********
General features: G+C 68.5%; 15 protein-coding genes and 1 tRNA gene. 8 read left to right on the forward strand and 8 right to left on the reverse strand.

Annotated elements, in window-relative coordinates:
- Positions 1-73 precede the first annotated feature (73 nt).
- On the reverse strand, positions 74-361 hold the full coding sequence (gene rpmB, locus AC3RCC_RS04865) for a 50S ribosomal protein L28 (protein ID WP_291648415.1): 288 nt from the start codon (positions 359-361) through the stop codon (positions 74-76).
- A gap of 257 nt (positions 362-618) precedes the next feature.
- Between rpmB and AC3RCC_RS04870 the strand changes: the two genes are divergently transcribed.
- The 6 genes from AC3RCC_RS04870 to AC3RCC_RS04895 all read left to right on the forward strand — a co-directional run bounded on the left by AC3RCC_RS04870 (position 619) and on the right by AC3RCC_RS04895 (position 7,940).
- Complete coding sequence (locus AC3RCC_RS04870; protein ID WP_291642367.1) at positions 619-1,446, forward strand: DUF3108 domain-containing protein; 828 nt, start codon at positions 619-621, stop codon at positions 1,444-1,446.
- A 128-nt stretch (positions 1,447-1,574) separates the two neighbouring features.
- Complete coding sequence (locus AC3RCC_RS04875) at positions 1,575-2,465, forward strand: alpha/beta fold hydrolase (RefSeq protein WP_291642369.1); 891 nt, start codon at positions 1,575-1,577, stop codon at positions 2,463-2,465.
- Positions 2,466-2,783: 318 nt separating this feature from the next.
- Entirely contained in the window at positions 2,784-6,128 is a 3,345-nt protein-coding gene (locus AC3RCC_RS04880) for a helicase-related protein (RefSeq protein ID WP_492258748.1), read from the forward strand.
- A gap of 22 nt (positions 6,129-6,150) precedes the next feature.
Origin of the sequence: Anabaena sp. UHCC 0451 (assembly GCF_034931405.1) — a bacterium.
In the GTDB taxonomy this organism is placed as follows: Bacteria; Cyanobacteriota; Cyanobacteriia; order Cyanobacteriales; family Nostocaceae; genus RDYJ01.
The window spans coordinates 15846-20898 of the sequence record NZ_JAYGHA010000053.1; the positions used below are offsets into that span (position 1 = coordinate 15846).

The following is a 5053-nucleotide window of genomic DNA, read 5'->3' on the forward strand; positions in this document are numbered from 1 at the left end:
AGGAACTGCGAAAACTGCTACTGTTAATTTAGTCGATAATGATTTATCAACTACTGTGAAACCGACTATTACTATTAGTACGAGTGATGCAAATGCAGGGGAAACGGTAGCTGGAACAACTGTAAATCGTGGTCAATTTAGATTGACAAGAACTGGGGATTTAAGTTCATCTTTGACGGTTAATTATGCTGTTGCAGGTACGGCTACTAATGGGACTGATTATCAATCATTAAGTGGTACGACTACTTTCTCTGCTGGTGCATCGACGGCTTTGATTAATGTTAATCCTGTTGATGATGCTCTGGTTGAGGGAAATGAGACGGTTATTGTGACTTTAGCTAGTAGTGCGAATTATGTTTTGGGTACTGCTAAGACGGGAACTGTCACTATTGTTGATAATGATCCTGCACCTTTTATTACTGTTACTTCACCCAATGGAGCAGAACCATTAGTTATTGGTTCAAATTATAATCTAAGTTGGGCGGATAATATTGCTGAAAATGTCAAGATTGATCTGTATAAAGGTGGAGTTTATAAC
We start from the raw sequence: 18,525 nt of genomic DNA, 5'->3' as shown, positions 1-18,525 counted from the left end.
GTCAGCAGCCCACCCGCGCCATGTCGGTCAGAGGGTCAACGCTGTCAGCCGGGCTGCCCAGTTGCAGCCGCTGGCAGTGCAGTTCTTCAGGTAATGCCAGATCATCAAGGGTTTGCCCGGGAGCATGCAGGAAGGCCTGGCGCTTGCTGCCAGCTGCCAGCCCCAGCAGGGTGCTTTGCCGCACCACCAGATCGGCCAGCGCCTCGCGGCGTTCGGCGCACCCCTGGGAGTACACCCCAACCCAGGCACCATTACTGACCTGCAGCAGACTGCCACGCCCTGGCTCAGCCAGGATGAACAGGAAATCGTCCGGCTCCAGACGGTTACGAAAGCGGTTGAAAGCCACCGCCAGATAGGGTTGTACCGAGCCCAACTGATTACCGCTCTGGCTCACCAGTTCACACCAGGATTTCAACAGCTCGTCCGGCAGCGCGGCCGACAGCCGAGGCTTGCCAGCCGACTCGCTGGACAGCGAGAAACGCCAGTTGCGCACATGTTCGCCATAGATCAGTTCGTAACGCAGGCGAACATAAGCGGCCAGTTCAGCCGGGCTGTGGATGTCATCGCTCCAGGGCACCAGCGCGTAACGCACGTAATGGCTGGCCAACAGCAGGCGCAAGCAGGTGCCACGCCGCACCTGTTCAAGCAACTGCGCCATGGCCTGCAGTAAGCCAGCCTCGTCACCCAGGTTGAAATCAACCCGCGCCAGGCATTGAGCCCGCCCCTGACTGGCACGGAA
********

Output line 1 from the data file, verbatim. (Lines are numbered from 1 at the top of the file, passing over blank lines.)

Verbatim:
General features: G+C 68.5%; 15 protein-coding genes and 1 tRNA gene. 8 read left to right on the forward strand and 8 right to left on the reverse strand.